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Modern American rights claims: An avoidable clash of absolutes


As our executive and legislative branches descend into new depths of partisan conflict and gridlock, advocacy groups are turning ever more frequently to the courts to resolve issues that regular politics cannot. We currently await high-court pronouncements on such hot-button issues as gun rights, immigrant rights and the travel ban, and a balance of religious freedom and LGBT rights.

But the legal system itself is not immune from the same extreme and absolutist language and views that has come to characterize our politics.

{mosads}Competing social groups wrap their causes in the lofty language of the Bill of Rights, and insist on the absolute priority of their rights over all others. We must choose, we are told, between gun rights or victims’ rights, religious rights or sexual and gender rights, freedom of speech or reputational rights. But such absolutist advocacy — my right or group should always win — seriously overlooks the history of rights reflected in the text of the Bill of Rights itself.

History shows rights to be a community affair — no right absolute, but a collection of values that must be weighed, balanced, and carefully calibrated. The commitment to the overall system of rights is as important as the belief in any single right. My constitutional law professor made this point by asking us what “the freedom of speech” meant in the First Amendment. I had never thought about the significance of that article, but could see that it did more than simply protecting “freedom of speech.” The article conveyed the idea of a regulating set of principles surrounding the idea of free speech. Protecting “the” freedom of speech also incorporated long-standing common law principles about the limitations of libel, slander, and reputation.

This balancing of rights and values was seen even more explicitly in the religion clauses. The First Amendment did not just protect the “free exercise of religion,” but also forbade laws “respecting an establishment of religion.” The two clauses meant that neither could be interpreted in an absolute fashion; rather, they must be weighed in some kind of tension and balance. Thus, the Masterpiece Cakeshop, which pits a Christian baker’s rights of conscience and expression against the non-discrimination rights of a gay couple, must involve a careful balancing of rights and fundamental values.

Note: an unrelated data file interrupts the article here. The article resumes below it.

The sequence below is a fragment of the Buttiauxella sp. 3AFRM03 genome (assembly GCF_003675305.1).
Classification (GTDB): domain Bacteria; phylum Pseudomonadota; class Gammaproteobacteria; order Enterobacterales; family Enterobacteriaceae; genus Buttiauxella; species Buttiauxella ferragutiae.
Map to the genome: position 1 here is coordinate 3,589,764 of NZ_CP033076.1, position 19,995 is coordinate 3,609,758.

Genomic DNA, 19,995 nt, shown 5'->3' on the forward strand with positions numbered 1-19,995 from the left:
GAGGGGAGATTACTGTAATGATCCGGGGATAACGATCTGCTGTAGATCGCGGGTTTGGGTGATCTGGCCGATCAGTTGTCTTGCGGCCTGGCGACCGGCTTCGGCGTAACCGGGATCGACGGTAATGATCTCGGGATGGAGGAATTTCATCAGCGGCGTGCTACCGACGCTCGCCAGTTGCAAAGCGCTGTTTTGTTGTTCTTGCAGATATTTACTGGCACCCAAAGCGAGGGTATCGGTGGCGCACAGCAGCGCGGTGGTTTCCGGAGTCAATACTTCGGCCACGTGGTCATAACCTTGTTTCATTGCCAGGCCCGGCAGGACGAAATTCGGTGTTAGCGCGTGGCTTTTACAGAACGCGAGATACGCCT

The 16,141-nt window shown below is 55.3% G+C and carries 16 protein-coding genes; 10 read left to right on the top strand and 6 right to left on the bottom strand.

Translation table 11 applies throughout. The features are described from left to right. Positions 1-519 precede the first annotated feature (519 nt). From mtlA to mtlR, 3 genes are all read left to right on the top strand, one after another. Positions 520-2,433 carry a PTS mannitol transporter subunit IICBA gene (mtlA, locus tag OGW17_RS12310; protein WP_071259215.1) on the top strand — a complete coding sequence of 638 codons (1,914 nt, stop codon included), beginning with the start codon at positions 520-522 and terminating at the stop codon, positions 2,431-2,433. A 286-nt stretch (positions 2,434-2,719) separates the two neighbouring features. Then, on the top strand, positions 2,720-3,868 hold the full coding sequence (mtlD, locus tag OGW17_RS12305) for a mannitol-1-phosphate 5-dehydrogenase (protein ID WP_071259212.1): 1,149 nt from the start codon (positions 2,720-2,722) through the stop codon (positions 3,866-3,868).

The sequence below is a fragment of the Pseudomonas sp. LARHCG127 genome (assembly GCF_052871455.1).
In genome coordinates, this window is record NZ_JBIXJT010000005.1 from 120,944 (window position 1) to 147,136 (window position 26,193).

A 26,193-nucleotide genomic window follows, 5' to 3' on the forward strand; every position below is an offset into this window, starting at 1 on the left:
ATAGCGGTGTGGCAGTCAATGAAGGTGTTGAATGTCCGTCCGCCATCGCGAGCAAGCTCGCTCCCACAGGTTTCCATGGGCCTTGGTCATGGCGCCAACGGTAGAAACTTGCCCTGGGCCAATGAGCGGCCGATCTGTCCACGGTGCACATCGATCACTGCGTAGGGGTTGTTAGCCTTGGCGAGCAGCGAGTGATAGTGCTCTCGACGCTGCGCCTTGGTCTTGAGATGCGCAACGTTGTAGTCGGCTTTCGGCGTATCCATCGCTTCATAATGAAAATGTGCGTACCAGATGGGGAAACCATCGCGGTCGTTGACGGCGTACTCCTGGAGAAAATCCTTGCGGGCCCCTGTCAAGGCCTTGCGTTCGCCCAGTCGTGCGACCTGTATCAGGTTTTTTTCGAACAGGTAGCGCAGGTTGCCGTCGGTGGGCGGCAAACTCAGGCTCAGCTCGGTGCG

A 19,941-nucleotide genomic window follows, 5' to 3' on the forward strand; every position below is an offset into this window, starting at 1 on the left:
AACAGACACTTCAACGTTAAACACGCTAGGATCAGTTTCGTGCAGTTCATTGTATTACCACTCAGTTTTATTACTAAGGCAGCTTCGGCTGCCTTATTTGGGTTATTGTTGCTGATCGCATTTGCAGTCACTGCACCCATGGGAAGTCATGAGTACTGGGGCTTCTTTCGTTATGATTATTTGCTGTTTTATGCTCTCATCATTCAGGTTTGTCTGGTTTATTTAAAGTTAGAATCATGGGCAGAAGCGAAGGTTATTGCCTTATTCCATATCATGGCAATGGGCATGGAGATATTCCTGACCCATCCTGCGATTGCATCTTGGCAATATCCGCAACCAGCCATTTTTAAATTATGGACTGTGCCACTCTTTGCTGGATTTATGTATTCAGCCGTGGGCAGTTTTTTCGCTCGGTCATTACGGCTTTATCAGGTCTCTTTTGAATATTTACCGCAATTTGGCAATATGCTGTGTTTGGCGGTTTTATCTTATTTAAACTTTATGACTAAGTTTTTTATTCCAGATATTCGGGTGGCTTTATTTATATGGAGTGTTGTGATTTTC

A similar balance is also seen in the Second Amendment’s right to “keep and bear arms,” which is put in the context of the importance of a “well-regulated militia” to the “security” of the state. The individual aspects of this right to arms must be understood in the context of the right of society to “well regulate” the use of those arms for the “security” of all. This delicate balance must inform the high Court’s decision in Peruta v. California, a case about whether there is a right to carry concealed weapons outside one’s home.

This same pattern of balancing of values can be seen throughout the Bill of Rights, as the rights of individual privacy give way to public security concerns in the face of particularized search warrants; life, liberty and property are protected from arbitrary or lawless intrusions; and the rights of victims and the accused are balanced through procedural protections.  

This idea of the community of rights is brought to its height in the Ninth Amendment. Here it is acknowledged that the community of rights extends beyond those listed in the Constitution. That the rights listed in the Constitution should not “be construed to deny or disparage others retained by the people.” It reminds originalists and living constitutionalists alike that we are meant to interpret the Constitution in light of the community of rights, both internal and external, in which it itself was formed.

This all means that the wrong position on a host of constitutional rights questions may not be primarily how one comes down on the issue; but rather in the manner in which the position is held. The wrong position in all these cases involving a clash of fundamental rights is the one that says these are easy cases for the Supreme Court. Those who admit the difficulty of the balancing of the values involved have it right, however they may come out on the merits of these cases.

Freedom of religion, expression, and movement are among our most venerable and deeply-rooted liberties; yet non-discrimination, personal safety, and national security are also profound values that are also core and central to our society. Whenever these rights clash, a fair resolution will involve careful, nuanced, difficult evaluations of values and balancing of interests.

To say a decision that involves such competing values is easy means ignoring years of history and experience during which our community has learned to appreciate all these important values. To say it is easy is to remember the individual rights that we personally value most; and to misremember the community of rights of which they are a part — a community of give-and-take which makes our society a civil and fair place to live for people of all faiths, beliefs, and values.

Nicholas P. Miller, JD, PhD, is a professor of Church History at Andrews University. He is the author of “500 Years of Protest and Liberty: From Martin Luther to Modern Civil Rights” (Pacific Press 2017.)


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